"Planned Obsolescence" Is A Waste: Where To Repair Your Electronics

The consumer electronics industry doesn’t want us to know this (especially Apple, considering how frequently they update their iPod product line), but with care and a little maintenance, you can make your recent electronics purchases last longer than a couple of years. We should know: in the past five years, we’ve had large scale malfunctions (all out of warranty) with an iPod, a Tivo, a laptop hard drive, and an Xbox. Here is a short list of some places that can help you get your product back in working condition, so that you don’t just toss it out and buy a new one unnecessarily.

For broken iPods and laptops, we’ve had great success with TechRestore, a California-based company that offers overnight repair service (which is really more like 3 to 4 days when you count the overnight shipping in both directions) and doesn’t gouge you on prices. Thanks to them, we have a first-generation iPod that still functions fine, now that it has a new logic board and battery. We’ve noticed that they’ve recently expanded their services to offer repair services for PC laptops and Playstation Portables as well. Another popular iPod repair service is iResQ.com.

If your previous-generation Xbox or PS2 goes out, you might want to try Llamma.com or Xboxrepairguide.com (which also offers parts for Nintendo handhelds and the Gamecube). You can buy replacement parts, how-to guides, or arrange to send in your broken device to be repaired or bought for spare parts.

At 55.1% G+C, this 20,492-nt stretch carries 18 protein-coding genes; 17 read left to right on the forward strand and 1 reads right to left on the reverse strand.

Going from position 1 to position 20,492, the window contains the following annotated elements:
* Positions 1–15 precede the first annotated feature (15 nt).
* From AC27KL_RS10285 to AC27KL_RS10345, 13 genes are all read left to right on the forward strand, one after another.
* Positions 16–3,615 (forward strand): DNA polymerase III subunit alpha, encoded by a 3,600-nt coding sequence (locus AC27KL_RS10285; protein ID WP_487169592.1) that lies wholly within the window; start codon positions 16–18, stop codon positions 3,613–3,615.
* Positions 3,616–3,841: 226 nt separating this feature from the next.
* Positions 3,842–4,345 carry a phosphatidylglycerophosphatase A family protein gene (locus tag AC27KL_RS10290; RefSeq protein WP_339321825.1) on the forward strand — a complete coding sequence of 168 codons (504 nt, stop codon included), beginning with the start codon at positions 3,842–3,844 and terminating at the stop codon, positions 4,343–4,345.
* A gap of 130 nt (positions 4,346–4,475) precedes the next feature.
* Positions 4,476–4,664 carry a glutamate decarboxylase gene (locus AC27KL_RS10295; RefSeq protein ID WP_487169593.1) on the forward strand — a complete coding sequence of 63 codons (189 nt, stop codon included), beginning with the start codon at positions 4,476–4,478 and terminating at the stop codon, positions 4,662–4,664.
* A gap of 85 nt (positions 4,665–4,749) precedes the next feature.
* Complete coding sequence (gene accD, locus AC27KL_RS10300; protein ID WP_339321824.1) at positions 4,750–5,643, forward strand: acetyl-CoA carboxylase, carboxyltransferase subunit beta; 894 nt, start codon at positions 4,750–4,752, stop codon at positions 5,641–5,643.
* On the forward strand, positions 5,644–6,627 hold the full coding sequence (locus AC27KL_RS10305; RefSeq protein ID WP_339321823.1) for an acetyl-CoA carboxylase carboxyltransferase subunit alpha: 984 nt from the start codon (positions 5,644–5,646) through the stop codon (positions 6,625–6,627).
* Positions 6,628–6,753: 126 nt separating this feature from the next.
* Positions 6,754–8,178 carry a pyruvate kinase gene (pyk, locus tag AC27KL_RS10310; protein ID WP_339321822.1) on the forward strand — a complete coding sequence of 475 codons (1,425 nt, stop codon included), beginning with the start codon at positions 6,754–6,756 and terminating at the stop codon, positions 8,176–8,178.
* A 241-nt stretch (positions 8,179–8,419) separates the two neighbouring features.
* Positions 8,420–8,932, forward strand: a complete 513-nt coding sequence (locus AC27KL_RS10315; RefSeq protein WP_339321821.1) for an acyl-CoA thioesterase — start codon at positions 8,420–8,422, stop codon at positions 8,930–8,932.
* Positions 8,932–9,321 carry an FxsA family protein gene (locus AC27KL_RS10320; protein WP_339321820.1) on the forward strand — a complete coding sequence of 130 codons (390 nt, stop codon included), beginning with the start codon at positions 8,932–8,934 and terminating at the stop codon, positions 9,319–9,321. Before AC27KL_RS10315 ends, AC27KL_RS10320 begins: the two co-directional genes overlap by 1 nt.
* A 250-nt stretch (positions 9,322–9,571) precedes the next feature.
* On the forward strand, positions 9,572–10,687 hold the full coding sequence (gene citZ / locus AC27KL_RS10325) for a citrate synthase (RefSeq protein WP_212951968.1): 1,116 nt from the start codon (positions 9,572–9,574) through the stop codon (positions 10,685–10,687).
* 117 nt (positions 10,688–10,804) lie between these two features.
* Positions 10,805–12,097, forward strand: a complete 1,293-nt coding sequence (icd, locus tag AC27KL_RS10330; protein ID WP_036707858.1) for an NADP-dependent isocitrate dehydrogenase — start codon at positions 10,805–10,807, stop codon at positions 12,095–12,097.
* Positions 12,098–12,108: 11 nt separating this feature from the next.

When our Tivo stopped working, we did some quick troubleshooting with the help of the WeaKnees website and realized we needed to replace the power supply. A new one arrived in a week, and it was easy to swap out with the blown one.

If you’re afraid of damaging your own equipment, think of it this way: it’s already broken, so why not give yourself a chance to try a new challenge? And sometimes electronics are more resilient than you might imagine: we managed to pour diet coke into our Tivo while we were repairing it (don’t ask), but after letting it dry completely, it still functioned without problems.

The technologically literate might scoff at these services and just suggest you find your own spare parts on Ebay. But if you’re like us (eager to do-it-yourself but not sure how to pronounce “solder”) or even less technologically savvy, one of these places can save you hundreds of dollars or more without making you pull your hair out.


(Photo: Getty)

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